.While the. methodsand. products .hereinldescifibd constitute preferred embodiments of the invention, it is to be understood that the invention is not limited to these precise mehods and products, and that changes may be made therein without departing from the scope of the invention which is delined in the appended claims.

What is claimed is:

1. In a method of prefabricating a wall section. of a house, the steps of assembling individual shingles into an under and an outer course at an assembling station with the butts of said outer course of shingles overhanging the butts of said under course shingles by a predetermined distance, advancing said assembled courses of shingles while maintaining said overhanging relation thereof, superimposing on said advancing courses of shingles a substantially continuous wooden strip of less width than said predetermined overhanging distance with said strip located near but in spaced relation with the tips of said outer course shingles, securing said strip to each said shingle at a work station spaced from said assembling station to form a continuous assembly, and periodically severing a leading end portion of predetermined length from said advancing assembly to provide a complete assembly of said predetermined length and with 'both the leading and trailing ends of said complete assembly having both said courses of shingles with the exposed side edges thereof flush Iwith each other.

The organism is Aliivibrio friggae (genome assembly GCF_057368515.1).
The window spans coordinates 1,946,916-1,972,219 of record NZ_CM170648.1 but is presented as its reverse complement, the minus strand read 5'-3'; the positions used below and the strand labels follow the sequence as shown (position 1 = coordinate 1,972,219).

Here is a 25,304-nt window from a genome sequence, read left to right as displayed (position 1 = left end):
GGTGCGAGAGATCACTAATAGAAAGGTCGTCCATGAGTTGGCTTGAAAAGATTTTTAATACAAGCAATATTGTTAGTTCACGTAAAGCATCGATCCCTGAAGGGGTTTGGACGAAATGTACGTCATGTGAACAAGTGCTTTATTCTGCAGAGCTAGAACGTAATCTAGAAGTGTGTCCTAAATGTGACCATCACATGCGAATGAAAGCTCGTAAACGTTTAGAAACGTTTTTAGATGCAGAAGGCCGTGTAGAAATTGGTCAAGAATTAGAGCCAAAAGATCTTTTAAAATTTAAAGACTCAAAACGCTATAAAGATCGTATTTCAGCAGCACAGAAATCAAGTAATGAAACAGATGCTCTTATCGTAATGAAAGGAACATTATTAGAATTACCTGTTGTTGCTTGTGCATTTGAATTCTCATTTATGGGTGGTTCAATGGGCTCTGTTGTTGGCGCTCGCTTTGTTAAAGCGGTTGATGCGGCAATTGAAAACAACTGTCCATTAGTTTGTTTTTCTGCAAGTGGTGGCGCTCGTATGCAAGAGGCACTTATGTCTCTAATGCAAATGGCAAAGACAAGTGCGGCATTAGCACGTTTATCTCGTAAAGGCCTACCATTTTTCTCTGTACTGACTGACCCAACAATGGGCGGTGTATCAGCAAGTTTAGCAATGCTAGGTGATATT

2. In a method of prefabricating a wall section of a house, the steps of assembling individual shingles into an under and an outer course at an asembling station with the butts of said outer course of shingles overhang ing the butts of said tunder course shingles by a predetermined distance, advancing said assembled courses of shingles while maintaining said overhanging relation thereof, superimposing on said advancing courses of shingles a substantially continuous` wooden strip of less width than said predetermined overhanging distance with said strip located near but in spaced relation with the tips of said outer course shingles, securing said strip to each said shingle at a work station spaced from said assembling station to form a continuous assembly, advancing said assembly into contact with a stop spaced beyond said work station, and severing said assembly at a severing station spaced between said work station and said stop at a predetermined distance from said stop'to provide a complete assembly of a length equal to said last named distance and with both the leading and trailing ends of said com. plete assembly having both said courses of shingles with the exposed side edges thereof ush with each other.